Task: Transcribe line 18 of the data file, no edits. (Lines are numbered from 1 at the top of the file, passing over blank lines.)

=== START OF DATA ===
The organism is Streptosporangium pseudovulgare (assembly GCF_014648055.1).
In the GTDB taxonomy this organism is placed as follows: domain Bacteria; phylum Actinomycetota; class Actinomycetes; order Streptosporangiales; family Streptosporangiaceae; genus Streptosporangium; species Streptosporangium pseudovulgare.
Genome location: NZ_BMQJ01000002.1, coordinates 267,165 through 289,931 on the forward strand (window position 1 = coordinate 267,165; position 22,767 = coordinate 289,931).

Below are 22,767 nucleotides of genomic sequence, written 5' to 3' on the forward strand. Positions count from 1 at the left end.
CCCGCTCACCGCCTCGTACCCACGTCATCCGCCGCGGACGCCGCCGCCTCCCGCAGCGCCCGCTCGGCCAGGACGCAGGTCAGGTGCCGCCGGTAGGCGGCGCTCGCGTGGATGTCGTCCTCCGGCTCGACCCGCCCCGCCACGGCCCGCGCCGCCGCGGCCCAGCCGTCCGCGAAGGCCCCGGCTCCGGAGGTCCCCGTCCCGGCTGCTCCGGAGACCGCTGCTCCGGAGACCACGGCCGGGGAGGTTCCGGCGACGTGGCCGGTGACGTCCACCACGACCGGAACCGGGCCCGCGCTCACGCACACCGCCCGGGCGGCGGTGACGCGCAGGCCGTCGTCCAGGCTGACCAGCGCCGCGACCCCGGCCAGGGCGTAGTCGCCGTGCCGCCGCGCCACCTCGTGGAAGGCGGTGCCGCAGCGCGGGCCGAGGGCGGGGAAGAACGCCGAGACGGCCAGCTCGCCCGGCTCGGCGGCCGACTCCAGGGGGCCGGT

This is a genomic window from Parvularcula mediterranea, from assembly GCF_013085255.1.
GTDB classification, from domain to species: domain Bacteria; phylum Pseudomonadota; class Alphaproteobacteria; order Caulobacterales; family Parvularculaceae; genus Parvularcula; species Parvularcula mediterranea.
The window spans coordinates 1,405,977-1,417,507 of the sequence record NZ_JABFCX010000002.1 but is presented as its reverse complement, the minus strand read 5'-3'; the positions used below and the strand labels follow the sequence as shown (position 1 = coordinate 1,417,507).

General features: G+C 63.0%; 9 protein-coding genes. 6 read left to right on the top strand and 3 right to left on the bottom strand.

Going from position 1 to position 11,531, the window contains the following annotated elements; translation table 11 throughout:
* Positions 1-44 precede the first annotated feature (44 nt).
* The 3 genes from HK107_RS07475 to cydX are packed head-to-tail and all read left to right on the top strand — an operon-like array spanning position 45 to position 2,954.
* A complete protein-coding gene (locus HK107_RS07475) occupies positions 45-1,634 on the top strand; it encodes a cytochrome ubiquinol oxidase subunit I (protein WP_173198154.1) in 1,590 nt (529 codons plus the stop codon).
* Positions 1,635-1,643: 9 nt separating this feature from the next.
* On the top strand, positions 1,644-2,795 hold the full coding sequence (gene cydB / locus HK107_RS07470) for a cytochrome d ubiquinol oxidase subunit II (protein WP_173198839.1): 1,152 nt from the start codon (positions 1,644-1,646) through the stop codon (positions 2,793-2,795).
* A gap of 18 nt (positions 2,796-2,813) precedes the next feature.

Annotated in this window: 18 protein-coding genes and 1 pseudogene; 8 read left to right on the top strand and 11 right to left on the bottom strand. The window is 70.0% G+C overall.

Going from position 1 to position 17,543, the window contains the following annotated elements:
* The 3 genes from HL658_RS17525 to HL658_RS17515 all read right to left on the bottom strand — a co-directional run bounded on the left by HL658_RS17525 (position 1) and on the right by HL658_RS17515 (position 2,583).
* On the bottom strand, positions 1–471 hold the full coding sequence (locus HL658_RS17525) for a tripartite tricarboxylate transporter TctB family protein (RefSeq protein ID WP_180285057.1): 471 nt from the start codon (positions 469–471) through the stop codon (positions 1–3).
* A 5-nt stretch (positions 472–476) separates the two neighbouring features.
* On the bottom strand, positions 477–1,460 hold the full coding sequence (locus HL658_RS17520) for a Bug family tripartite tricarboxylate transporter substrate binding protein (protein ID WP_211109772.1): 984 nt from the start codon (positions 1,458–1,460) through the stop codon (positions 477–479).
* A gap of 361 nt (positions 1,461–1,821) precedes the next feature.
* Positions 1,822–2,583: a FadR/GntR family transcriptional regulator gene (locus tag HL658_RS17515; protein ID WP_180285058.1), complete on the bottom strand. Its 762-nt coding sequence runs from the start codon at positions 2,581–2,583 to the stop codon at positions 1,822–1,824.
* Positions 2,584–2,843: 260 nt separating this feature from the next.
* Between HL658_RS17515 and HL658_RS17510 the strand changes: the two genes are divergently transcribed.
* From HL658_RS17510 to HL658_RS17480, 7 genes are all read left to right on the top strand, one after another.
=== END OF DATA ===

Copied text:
Going from position 1 to position 17,543, the window contains the following annotated elements: